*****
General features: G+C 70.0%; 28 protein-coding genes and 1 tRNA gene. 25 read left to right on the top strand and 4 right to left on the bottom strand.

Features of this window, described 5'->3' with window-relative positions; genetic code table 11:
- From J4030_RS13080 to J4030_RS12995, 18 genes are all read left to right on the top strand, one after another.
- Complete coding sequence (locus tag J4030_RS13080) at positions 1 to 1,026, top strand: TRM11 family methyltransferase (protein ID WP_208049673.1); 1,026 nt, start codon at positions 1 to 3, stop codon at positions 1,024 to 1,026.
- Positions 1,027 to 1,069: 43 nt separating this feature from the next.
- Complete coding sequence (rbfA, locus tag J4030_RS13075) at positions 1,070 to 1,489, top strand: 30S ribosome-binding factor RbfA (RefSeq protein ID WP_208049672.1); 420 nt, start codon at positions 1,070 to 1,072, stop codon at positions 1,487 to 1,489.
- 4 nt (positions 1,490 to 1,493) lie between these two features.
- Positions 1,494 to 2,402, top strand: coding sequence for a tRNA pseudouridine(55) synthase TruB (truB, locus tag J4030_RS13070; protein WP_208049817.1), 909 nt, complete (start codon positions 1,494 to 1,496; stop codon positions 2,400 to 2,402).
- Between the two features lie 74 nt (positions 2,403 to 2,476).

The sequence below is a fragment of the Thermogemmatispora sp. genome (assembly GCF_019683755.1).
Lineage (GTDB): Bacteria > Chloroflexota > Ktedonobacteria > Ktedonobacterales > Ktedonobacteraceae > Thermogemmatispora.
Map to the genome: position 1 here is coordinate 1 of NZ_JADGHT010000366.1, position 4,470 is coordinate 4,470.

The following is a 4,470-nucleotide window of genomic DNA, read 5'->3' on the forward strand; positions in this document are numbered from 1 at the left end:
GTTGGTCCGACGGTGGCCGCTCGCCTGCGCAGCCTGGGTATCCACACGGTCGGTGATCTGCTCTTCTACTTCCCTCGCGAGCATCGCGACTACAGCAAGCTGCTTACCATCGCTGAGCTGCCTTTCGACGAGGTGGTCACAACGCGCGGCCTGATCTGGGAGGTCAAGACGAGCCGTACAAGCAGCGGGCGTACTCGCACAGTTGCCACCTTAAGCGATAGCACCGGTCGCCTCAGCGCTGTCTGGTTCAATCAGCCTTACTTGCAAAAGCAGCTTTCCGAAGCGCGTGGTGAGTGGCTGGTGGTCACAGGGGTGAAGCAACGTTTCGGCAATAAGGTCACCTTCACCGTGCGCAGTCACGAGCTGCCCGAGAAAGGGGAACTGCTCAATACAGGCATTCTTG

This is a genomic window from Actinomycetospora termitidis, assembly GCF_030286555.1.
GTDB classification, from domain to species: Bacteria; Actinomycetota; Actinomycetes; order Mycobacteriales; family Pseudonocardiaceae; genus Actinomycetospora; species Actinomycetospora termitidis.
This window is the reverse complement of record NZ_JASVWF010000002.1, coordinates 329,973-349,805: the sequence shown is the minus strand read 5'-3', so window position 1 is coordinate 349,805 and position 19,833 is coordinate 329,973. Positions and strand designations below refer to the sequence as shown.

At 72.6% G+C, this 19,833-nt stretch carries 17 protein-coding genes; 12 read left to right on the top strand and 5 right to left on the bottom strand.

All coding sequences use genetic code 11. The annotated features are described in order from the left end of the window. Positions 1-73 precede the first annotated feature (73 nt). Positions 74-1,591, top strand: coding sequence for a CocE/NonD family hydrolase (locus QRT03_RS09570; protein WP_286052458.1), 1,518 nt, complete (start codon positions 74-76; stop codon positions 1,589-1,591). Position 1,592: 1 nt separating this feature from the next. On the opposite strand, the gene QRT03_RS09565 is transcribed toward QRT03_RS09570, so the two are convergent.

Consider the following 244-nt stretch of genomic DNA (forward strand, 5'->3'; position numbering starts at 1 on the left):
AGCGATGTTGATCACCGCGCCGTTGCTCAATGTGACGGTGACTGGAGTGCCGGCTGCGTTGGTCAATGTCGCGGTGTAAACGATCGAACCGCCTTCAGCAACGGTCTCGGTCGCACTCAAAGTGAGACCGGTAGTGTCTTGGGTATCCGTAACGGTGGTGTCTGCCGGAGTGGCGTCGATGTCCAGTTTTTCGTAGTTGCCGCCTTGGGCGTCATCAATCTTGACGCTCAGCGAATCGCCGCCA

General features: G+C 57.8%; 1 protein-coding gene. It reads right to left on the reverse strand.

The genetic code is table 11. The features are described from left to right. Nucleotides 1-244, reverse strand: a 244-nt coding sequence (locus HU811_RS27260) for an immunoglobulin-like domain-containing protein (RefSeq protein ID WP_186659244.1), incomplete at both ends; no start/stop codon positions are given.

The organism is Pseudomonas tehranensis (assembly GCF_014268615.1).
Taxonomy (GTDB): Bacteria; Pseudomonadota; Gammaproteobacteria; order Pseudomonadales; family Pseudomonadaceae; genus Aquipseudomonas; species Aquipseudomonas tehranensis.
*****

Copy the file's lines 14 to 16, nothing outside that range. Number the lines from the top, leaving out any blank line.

GTTGGTCCGACGGTGGCCGCTCGCCTGCGCAGCCTGGGTATCCACACGGTCGGTGATCTGCTCTTCTACTTCCCTCGCGAGCATCGCGACTACAGCAAGCTGCTTACCATCGCTGAGCTGCCTTTCGACGAGGTGGTCACAACGCGCGGCCTGATCTGGGAGGTCAAGACGAGCCGTACAAGCAGCGGGCGTACTCGCACAGTTGCCACCTTAAGCGATAGCACCGGTCGCCTCAGCGCTGTCTGGTTCAATCAGCCTTACTTGCAAAAGCAGCTTTCCGAAGCGCGTGGTGAGTGGCTGGTGGTCACAGGGGTGAAGCAACGTTTCGGCAATAAGGTCACCTTCACCGTGCGCAGTCACGAGCTGCCCGAGAAAGGGGAACTGCTCAATACAGGCATTCTTG

This is a genomic window from Actinomycetospora termitidis, assembly GCF_030286555.1.
GTDB classification, from domain to species: Bacteria; Actinomycetota; Actinomycetes; order Mycobacteriales; family Pseudonocardiaceae; genus Actinomycetospora; species Actinomycetospora termitidis.